After a night of heavy drinking, many people choose to sleep in their parked
cars as an alternative to driving home, hoping to wake up refreshed and
ready to drive after a brief snooze. Unfortunately, there are just as
many situations when a police officer notices a sleeping motorist, conducts
an investigation, recognizes the smell of alcohol, and proceeds to arrest
the individual for committing a
Can I Get a DWI in a Parked Car?
In many states throughout the U.S., including Texas, if you are under the
influence and in a parked vehicle, you may still be charged with a DWI.
According to Texas law, a person commits a DWI when he or she is operating
a motor vehicle in a public place while intoxicated.
Texas law defines being “intoxicated” and what is considered
a “motor vehicle.” However, it fails to define what “operating”
means, leaving it up to the courts to provide a definition. Texas courts
have interpreted “operating” quite broadly in regard to DWI charges.
Essentially, when determining whether sufficient evidence exists to support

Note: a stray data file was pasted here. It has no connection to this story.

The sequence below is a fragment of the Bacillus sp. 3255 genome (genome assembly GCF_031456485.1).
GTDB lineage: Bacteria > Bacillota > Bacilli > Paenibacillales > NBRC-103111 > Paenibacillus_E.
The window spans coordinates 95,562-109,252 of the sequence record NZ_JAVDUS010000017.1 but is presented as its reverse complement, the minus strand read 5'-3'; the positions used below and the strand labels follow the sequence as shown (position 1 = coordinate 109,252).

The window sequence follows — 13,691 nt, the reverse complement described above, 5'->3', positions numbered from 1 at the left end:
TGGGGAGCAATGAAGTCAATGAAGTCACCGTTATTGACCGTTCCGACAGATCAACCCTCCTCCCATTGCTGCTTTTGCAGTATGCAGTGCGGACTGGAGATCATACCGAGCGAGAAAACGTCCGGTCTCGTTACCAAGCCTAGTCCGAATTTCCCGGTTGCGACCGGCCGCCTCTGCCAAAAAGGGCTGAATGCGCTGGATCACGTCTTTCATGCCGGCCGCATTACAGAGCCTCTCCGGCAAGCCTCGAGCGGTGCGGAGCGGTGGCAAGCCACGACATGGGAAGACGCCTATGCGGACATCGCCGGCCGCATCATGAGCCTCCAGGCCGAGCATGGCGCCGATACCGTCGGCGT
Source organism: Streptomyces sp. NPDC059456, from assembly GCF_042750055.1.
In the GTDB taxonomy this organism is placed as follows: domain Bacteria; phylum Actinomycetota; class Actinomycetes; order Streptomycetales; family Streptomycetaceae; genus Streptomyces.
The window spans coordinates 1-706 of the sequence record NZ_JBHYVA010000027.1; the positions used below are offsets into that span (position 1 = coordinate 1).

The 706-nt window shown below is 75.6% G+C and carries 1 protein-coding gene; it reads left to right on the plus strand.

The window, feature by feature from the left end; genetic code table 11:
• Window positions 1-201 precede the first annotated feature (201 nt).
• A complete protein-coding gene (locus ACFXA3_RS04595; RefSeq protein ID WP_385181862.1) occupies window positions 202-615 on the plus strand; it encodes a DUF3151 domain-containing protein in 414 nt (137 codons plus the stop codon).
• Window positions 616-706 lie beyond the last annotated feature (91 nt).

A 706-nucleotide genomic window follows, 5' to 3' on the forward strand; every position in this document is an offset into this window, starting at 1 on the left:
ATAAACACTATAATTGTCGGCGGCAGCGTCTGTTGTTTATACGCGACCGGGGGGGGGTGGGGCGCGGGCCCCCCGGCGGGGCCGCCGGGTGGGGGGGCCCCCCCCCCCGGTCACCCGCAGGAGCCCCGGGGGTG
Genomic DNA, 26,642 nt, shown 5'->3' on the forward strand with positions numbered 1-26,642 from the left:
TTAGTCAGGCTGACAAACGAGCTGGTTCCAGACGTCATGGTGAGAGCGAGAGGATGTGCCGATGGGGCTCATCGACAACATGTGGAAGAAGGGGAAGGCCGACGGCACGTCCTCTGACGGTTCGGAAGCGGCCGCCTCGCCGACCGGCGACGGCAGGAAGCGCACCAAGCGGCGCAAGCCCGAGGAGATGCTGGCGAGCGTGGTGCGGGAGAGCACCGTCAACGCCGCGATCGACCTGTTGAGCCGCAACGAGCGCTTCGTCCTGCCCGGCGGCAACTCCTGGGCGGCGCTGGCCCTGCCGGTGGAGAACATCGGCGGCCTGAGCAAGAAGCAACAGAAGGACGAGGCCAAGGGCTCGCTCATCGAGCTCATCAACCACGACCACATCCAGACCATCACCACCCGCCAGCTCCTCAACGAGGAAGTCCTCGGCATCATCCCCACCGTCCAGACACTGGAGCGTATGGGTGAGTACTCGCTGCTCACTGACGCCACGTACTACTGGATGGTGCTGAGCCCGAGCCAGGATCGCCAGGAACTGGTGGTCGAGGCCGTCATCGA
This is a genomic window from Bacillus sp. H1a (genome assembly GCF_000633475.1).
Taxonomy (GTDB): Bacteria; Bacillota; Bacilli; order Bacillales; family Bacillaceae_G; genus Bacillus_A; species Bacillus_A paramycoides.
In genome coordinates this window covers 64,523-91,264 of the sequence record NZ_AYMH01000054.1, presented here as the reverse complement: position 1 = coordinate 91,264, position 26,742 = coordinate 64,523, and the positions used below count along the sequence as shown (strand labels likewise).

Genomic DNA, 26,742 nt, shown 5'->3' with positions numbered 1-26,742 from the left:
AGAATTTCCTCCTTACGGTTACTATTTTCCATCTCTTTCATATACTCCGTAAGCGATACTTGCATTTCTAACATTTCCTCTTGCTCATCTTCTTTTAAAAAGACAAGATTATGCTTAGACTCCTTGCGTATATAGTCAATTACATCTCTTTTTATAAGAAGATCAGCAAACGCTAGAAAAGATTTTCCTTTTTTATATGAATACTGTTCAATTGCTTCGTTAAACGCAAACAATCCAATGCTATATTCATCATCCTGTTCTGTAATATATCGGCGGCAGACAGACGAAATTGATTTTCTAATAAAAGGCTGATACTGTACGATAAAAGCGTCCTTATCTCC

a DWI conviction, courts will deem a motorist “operating”
a motor vehicle when, based on certain circumstances, he or she took some
action to “affect the functioning of the vehicle in a way that would
enable the vehicle’s use.”
Actions to Avoid
Although we do not advise you to snooze off your booze in your parked vehicle,
there are several things that everyone should be aware of before getting
in a car, or even thinking about driving it. In the eyes of the judge
or jury, there are a variety of behaviors which could make it appear like
operating a vehicle.
Common examples include:
- Sleeping in the driver’s seat
- Sleeping with your seatbelt on
- Sleeping in your car with the keys
- Sleeping in your car with the engine running
- Sleeping in your car with the radio on
Based on the circumstances mentioned above, the jury or judge could come
to the conclusion that the motorist had taken steps that affected the
functioning of the vehicle, and consequently was operating the car prior
to dozing off. So when deciding whether a motorist was in fact “operating”
a motor vehicle at the time of the arrest, even minor details can be the
difference between conviction and dismissal.
The following are several precautions to take if happen to fall asleep
in your parked car:
- Sleep in the back seat
- Recline the seat
- Turn off the engine and the lights
- Leave your keys out of the of the ignition
- Park your car in a legal spot
- Place your eyes in the trunk or outside the vehicle
Ultimately, the best decision is to request a ride from a ride-sharing
service (e.g. Uber, Lyft) or contact a designated driver to take your
home. Do not even risk facing the possibility
For more information,
schedule a free consultation with our
College Station criminal defense attorney at
The Law Office of Shane Phelps, P.C. today.